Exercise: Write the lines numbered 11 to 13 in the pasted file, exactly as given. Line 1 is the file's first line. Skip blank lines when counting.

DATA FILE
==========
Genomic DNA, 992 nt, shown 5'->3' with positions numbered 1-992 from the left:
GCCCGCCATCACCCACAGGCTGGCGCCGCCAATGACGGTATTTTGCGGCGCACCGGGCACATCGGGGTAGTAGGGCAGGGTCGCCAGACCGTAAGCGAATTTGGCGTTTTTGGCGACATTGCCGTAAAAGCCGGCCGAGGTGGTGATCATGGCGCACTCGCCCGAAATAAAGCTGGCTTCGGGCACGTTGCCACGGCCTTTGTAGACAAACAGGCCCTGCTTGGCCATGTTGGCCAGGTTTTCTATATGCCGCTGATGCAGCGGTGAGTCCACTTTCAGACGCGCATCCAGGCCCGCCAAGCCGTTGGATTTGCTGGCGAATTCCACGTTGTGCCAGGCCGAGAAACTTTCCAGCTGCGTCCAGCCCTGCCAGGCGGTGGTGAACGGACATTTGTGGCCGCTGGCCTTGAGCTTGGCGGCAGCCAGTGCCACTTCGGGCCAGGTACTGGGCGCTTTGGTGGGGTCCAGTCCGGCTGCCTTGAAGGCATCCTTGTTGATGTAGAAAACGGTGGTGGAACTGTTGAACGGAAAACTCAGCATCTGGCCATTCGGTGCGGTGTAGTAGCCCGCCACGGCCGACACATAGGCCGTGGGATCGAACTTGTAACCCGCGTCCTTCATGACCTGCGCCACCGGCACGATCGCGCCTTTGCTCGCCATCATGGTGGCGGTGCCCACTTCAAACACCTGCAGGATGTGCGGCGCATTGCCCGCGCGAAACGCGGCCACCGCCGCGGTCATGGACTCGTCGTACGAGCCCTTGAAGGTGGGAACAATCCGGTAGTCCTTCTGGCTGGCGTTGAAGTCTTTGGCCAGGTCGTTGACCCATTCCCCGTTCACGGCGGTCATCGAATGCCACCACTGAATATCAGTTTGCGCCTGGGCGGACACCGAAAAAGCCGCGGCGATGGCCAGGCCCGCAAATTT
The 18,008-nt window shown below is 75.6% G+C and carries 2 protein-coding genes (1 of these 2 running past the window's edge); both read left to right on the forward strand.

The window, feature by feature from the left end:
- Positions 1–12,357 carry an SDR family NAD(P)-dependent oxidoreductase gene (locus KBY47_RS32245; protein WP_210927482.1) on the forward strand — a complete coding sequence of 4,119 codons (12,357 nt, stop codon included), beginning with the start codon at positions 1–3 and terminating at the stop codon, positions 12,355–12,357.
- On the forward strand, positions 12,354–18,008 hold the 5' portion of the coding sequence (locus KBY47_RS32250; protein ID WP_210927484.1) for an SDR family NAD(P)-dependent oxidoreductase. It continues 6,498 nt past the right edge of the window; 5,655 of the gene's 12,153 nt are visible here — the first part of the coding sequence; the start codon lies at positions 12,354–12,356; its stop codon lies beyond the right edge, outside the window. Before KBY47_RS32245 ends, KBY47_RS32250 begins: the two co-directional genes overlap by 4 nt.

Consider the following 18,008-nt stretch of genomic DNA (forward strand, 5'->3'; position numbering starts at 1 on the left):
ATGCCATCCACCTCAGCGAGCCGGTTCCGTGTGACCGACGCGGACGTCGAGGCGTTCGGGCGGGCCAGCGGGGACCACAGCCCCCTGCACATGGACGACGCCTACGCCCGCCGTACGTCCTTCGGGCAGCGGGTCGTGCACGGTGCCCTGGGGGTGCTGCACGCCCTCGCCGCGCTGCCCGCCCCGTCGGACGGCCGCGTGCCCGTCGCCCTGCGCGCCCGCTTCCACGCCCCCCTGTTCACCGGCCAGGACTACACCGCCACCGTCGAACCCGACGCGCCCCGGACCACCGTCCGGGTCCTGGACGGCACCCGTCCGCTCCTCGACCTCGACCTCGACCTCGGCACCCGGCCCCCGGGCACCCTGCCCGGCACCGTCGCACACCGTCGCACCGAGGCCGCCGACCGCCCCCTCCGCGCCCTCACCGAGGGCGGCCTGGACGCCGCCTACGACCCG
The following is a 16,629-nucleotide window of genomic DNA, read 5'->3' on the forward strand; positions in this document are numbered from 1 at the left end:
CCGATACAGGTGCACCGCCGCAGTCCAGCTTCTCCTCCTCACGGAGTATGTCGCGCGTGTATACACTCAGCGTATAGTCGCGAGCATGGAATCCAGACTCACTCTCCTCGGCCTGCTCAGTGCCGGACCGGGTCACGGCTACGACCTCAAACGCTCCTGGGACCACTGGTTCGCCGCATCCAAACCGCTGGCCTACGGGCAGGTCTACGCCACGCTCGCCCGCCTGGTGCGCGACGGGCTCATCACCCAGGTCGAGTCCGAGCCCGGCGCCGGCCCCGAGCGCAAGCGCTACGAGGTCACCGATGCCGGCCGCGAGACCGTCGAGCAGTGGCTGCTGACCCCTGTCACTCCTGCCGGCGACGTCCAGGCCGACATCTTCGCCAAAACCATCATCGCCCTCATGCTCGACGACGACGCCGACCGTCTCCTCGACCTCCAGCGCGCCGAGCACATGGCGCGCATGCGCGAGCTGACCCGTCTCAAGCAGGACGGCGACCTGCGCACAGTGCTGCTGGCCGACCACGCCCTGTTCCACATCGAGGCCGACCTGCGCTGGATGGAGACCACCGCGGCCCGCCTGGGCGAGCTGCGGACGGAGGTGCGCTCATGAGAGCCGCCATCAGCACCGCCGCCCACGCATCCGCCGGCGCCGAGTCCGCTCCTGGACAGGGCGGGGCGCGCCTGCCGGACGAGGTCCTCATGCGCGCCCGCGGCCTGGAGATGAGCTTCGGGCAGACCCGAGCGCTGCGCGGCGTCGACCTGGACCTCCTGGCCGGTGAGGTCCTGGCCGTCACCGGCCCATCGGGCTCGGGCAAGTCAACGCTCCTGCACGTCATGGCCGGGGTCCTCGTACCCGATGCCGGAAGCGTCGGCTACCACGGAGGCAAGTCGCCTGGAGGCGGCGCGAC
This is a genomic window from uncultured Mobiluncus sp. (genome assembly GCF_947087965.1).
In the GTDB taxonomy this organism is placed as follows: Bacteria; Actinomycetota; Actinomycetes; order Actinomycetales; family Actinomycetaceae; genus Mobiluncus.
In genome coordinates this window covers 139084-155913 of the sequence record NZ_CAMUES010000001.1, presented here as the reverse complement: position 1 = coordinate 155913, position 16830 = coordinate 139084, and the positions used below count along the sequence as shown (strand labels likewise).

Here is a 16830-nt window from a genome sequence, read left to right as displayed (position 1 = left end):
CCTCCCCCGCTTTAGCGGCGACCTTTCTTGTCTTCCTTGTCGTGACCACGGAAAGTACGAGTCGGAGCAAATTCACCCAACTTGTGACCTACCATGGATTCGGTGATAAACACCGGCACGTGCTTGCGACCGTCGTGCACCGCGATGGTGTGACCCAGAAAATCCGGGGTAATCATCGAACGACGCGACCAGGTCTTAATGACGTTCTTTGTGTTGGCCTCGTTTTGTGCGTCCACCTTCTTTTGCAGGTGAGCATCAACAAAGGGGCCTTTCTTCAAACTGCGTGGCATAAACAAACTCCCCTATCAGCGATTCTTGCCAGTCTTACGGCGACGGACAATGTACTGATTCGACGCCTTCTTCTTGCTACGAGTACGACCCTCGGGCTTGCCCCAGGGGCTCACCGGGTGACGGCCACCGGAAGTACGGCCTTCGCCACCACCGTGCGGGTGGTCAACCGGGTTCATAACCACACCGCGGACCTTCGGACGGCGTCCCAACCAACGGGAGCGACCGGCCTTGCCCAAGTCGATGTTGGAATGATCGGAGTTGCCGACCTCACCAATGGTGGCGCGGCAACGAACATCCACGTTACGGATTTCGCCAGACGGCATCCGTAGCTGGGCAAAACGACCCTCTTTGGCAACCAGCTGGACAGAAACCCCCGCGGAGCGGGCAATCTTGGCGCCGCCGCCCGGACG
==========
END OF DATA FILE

This is a genomic window from uncultured Mobiluncus sp. (genome assembly GCF_947087965.1).
In the GTDB taxonomy this organism is placed as follows: Bacteria; Actinomycetota; Actinomycetes; order Actinomycetales; family Actinomycetaceae; genus Mobiluncus.
In genome coordinates this window covers 139084-155913 of the sequence record NZ_CAMUES010000001.1, presented here as the reverse complement: position 1 = coordinate 155913, position 16830 = coordinate 139084, and the positions used below count along the sequence as shown (strand labels likewise).